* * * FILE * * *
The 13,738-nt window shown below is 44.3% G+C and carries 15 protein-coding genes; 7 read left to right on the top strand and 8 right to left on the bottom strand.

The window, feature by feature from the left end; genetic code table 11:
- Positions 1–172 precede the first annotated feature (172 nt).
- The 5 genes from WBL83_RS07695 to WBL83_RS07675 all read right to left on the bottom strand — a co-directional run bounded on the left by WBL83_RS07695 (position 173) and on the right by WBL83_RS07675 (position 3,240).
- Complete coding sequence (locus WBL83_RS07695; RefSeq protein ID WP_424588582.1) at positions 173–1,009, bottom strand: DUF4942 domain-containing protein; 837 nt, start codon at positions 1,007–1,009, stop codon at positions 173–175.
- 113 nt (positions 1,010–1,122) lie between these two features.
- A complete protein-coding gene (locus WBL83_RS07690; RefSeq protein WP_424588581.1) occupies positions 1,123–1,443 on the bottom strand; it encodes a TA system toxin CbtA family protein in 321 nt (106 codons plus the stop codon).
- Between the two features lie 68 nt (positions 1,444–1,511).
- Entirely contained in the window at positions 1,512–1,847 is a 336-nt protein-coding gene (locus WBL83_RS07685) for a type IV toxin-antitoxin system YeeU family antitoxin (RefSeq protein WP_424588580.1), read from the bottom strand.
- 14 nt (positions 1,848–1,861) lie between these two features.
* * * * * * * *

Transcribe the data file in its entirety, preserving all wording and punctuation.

The 13,738-nt window shown below is 44.3% G+C and carries 15 protein-coding genes; 7 read left to right on the top strand and 8 right to left on the bottom strand.

The window, feature by feature from the left end; genetic code table 11:
- Positions 1–172 precede the first annotated feature (172 nt).
- The 5 genes from WBL83_RS07695 to WBL83_RS07675 all read right to left on the bottom strand — a co-directional run bounded on the left by WBL83_RS07695 (position 173) and on the right by WBL83_RS07675 (position 3,240).
- Complete coding sequence (locus WBL83_RS07695; RefSeq protein ID WP_424588582.1) at positions 173–1,009, bottom strand: DUF4942 domain-containing protein; 837 nt, start codon at positions 1,007–1,009, stop codon at positions 173–175.
- 113 nt (positions 1,010–1,122) lie between these two features.
- A complete protein-coding gene (locus WBL83_RS07690; RefSeq protein WP_424588581.1) occupies positions 1,123–1,443 on the bottom strand; it encodes a TA system toxin CbtA family protein in 321 nt (106 codons plus the stop codon).
- Between the two features lie 68 nt (positions 1,444–1,511).
- Entirely contained in the window at positions 1,512–1,847 is a 336-nt protein-coding gene (locus WBL83_RS07685) for a type IV toxin-antitoxin system YeeU family antitoxin (RefSeq protein WP_424588580.1), read from the bottom strand.
- 14 nt (positions 1,848–1,861) lie between these two features.